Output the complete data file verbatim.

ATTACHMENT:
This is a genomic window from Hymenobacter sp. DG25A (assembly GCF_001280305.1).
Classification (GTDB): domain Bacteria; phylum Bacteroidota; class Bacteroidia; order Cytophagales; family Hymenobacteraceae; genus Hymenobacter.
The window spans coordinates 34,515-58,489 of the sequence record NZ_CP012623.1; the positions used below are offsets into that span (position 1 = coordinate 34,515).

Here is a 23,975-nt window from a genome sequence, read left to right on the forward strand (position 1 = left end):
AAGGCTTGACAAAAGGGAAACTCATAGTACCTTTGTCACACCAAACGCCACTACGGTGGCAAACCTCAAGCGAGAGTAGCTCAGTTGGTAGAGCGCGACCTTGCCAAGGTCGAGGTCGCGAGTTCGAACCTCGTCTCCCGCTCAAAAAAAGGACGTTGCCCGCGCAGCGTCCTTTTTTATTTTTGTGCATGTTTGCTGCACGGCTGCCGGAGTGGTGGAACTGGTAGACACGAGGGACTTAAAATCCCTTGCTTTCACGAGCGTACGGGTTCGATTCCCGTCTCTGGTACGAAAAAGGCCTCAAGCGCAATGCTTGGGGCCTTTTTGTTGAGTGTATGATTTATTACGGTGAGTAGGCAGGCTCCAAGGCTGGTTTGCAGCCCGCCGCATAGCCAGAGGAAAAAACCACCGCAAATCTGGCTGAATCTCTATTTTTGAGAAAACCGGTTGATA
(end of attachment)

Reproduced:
This is a genomic window from Hymenobacter sp. DG25A (assembly GCF_001280305.1).
Classification (GTDB): domain Bacteria; phylum Bacteroidota; class Bacteroidia; order Cytophagales; family Hymenobacteraceae; genus Hymenobacter.
The window spans coordinates 34,515-58,489 of the sequence record NZ_CP012623.1; the positions used below are offsets into that span (position 1 = coordinate 34,515).

Here is a 23,975-nt window from a genome sequence, read left to right on the forward strand (position 1 = left end):
AAGGCTTGACAAAAGGGAAACTCATAGTACCTTTGTCACACCAAACGCCACTACGGTGGCAAACCTCAAGCGAGAGTAGCTCAGTTGGTAGAGCGCGACCTTGCCAAGGTCGAGGTCGCGAGTTCGAACCTCGTCTCCCGCTCAAAAAAAGGACGTTGCCCGCGCAGCGTCCTTTTTTATTTTTGTGCATGTTTGCTGCACGGCTGCCGGAGTGGTGGAACTGGTAGACACGAGGGACTTAAAATCCCTTGCTTTCACGAGCGTACGGGTTCGATTCCCGTCTCTGGTACGAAAAAGGCCTCAAGCGCAATGCTTGGGGCCTTTTTGTTGAGTGTATGATTTATTACGGTGAGTAGGCAGGCTCCAAGGCTGGTTTGCAGCCCGCCGCATAGCCAGAGGAAAAAACCACCGCAAATCTGGCTGAATCTCTATTTTTGAGAAAACCGGTTGATA